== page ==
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Effect of Fluid Properties on the Performance of Gas-Lift Valves

[+] Author Affiliations
Khadhr AlTarabulsi, Renato Coutinho, Paulo J. Waltrich

Louisiana State University, Baton Rouge, LA

Paper No. OMAE2017-62460, pp. V008T11A052; 7 pages
doi:10.1115/OMAE2017-62460
From:
  • ASME 2017 36th International Conference on Ocean, Offshore and Arctic Engineering
  • Volume 8: Polar and Arctic Sciences and Technology; Petroleum Technology
  • Trondheim, Norway, June 25–30, 2017
  • Conference Sponsors: Ocean, Offshore and Arctic Engineering Division
  • ISBN: 978-0-7918-5776-2
  • Copyright © 2017 by ASME

abstract

This study presents an experimental and numerical investigation on the effect of fluid properties on the performance curves for Gas-Lift Valves (GLV). Nitrogen and natural gas are used as the working fluids at pressure up to 66.2 and 45.5 bar respectively (960 and 660 psig). The performance of GLVs can be obtained theoretically or experimentally. However, it has been proved in the literature that the theoretical performance curves for such valves may not work appropriately for a wide range of fluids, pressure and temperature conditions.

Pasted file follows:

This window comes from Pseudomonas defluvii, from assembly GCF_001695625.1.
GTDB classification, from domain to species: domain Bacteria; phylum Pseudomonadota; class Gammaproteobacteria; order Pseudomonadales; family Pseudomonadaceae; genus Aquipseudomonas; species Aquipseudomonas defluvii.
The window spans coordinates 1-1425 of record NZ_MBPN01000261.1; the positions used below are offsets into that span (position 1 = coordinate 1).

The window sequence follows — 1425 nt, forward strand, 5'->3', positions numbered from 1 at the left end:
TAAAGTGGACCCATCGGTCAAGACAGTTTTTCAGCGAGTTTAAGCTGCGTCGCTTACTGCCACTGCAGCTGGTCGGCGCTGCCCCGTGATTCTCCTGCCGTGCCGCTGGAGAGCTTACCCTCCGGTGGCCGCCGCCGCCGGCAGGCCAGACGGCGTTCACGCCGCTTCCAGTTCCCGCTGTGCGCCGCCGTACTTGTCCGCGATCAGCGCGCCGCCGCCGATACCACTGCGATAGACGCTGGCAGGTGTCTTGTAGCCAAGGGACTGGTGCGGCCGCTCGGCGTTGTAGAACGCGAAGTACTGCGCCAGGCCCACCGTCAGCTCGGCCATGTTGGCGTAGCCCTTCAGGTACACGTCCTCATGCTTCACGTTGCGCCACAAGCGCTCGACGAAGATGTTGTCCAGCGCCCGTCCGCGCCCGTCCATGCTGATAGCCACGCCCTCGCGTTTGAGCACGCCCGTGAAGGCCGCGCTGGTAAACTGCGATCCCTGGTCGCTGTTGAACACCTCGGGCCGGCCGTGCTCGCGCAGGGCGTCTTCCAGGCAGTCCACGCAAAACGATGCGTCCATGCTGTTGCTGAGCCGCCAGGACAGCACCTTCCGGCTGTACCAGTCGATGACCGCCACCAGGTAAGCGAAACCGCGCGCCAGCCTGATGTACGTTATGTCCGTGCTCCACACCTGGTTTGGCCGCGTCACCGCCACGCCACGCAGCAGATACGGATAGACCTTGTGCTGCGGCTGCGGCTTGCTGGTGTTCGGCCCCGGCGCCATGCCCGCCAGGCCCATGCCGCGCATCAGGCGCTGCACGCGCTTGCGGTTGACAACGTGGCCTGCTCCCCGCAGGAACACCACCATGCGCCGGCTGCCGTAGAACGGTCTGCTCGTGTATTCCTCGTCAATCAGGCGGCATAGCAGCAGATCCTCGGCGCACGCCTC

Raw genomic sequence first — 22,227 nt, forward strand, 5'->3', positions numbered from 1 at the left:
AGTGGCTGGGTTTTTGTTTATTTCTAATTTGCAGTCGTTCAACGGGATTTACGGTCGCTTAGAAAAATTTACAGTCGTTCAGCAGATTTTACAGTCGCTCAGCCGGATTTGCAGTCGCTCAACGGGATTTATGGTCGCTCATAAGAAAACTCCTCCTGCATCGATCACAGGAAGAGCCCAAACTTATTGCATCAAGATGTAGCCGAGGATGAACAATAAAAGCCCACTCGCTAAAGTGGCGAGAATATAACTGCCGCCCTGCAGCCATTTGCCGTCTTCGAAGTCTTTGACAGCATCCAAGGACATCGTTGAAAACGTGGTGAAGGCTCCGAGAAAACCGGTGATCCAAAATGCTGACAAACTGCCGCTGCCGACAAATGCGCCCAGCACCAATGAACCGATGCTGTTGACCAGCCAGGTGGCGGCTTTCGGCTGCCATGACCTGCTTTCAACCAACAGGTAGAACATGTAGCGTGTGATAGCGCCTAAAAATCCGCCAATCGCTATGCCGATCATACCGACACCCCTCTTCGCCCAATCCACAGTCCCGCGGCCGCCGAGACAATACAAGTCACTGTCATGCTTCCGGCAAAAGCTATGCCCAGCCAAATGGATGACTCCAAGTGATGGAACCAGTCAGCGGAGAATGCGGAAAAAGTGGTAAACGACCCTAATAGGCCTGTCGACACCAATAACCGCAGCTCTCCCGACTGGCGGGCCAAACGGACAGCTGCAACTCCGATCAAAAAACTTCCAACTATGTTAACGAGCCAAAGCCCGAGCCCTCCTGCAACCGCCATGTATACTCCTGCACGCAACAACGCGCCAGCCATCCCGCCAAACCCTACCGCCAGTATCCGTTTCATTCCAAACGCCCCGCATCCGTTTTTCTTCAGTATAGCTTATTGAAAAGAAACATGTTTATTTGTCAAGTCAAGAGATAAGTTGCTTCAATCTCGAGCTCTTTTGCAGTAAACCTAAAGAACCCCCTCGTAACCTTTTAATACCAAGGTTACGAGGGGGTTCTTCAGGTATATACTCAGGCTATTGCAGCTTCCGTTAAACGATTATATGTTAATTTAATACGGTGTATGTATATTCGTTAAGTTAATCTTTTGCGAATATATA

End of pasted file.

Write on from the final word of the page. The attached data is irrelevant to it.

The objective of this study is to investigate experimentally and numerically the applicability of using air instead of natural gas and how it would impact the performance of GLVs. The experimental results have been obtained using a high-pressure gas-lift testing facility located at the Louisiana State University. The GLV evaluated in the experiments is an orifice valve with 12.7 mm (32/64 in.) opening diameter. The experimental data results is compared with results obtained using a commercial simulator using a mechanistic model, and the Thornhill-Craver empirical model, which is often used to predict the gas flow through an orifice.

The results showed a significant difference between using natural gas and nitrogen as a working with respect to flow rate mainly due to the large difference in the specific gravity. Moreover, both theoretical and mechanistic models over predicted flow rates for both gases probably due to the inaccurate estimation of the specific discharge Cd of the GLV, as this value is not constant and changes with the valve and fluid types.

Copyright © 2017 by ASME
Topics: Fluids , Valves

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